I have just ordered The Divided Mind and I have Sarno's Healing Back Pain on my bedside table. The readings on the TMSWiki site are also very helpful. I think rereading and rereading is good too. I am glad to have the time to do this now because I know that other times I would have just suffered and waited for the bout to be over for a while. I am going away for September and getting to the internet will be spotty but I hope to continue on through the program. Often I am hit when I take a trip - I have had two such incidents in the past eight months so I am hoping to make some progress before I depart!

    Thanks, again,

  4. Walt Oleksy (RIP 2021)

    Walt Oleksy (RIP 2021) Beloved Grand Eagle

    Hi, Hilary, you young pup. It's Walt and yes, Jan is right. I'm 83 now and working on TMS healing got me free of back pain. I healed after a few months but still had about 10 percent back pain left, and decided that was because I held on to believing that what was left was structural because of age. When I finally told my subconscious it was from repressed emotions, it went away. It comes back sometimes (not real bad) when I still think it may be from aging, but I just convince myself it's all TMS and anyway it isn't harmful by doing something like cleaning the bathroom (thoroughly) yesterday, and the kitchen today. I'm so busy cleaning, I forget the pain is there. You should see how clean my house is, without a maid. I also mow my lawns myself, front and back, and in winter use the snowblower on the driveway. I didn't take any pills or have cortisone shots. They don't solve the problem. TMS healing does.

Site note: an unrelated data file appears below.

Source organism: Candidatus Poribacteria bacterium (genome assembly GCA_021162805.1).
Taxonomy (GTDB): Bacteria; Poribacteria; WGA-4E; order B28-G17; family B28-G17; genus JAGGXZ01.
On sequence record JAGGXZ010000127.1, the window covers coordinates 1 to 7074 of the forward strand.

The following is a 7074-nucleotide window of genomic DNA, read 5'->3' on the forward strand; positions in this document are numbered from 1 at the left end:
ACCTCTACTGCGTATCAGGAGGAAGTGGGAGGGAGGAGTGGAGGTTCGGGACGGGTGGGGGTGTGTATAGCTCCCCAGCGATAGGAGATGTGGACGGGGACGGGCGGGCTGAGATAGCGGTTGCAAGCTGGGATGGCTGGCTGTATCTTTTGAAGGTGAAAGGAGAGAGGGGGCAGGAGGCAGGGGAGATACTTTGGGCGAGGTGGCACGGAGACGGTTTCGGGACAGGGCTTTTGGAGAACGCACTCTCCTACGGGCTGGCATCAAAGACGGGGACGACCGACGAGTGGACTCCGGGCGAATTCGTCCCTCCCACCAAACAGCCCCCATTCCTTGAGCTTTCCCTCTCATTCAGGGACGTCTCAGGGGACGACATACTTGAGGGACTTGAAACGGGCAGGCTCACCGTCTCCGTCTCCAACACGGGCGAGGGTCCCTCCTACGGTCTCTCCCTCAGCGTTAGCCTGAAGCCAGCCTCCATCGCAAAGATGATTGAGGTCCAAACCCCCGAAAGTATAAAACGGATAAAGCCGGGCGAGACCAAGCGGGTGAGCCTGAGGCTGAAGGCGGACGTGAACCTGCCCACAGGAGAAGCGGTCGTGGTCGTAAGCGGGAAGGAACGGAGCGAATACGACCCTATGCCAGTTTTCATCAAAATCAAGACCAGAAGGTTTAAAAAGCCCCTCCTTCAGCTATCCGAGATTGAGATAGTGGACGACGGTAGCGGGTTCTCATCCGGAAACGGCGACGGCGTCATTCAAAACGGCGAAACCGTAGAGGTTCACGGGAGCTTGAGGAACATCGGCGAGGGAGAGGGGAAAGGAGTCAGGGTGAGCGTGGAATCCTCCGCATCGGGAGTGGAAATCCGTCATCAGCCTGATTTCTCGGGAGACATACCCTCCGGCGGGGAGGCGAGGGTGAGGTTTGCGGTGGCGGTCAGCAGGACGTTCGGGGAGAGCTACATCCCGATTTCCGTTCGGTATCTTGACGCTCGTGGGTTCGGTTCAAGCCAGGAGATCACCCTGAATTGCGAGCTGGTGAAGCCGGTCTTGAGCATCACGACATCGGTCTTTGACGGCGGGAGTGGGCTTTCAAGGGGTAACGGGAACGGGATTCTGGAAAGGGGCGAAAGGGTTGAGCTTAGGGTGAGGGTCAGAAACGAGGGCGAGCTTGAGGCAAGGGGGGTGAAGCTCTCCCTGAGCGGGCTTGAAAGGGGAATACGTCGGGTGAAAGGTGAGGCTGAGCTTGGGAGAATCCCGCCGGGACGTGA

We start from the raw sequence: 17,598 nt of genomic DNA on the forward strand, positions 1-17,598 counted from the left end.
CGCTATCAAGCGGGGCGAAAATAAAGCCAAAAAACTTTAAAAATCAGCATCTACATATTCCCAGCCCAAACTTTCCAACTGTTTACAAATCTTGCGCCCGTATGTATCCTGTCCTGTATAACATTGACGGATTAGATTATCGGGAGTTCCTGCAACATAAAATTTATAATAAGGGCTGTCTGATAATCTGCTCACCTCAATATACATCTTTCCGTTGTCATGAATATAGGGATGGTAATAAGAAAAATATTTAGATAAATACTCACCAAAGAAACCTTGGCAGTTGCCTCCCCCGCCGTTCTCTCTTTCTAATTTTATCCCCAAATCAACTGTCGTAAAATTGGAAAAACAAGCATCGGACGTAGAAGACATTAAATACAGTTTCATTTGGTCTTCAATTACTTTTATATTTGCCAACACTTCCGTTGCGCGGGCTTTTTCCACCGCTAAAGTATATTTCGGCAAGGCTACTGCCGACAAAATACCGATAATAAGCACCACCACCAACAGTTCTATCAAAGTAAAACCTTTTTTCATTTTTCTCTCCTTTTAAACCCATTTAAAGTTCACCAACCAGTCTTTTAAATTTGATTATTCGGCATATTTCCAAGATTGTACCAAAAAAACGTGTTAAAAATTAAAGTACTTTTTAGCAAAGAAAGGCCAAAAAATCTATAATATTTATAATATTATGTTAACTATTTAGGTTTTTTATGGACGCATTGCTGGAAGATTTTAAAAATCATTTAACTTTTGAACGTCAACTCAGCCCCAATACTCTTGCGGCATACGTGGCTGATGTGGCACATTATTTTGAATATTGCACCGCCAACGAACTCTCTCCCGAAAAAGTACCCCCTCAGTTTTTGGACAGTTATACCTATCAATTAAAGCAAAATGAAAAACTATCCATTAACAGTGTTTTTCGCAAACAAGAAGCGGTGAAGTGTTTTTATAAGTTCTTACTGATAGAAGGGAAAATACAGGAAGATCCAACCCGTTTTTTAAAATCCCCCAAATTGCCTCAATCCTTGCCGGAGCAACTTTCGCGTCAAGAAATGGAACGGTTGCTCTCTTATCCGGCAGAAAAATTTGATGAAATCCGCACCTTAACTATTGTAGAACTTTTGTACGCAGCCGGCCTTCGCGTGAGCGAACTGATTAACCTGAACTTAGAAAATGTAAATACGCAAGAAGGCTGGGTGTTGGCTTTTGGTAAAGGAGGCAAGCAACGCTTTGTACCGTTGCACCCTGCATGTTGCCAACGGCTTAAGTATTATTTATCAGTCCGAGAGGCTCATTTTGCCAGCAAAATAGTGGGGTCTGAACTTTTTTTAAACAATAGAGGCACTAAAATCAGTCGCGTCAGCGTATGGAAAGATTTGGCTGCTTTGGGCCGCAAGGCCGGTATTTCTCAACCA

Read the success stories on TMSWiki.org/forum.
    And be happy. Enjoy yourself in September.
    JanAtheCPA likes this.
  5. JanAtheCPA

    JanAtheCPA Beloved Grand Eagle

    For the most part, I found travel to be stressful rather than relaxing. But my middle name is Anxiety - and travel IS stressful. However, being aware of this since discovering TMS has definitely helped, and I hope it helps you too.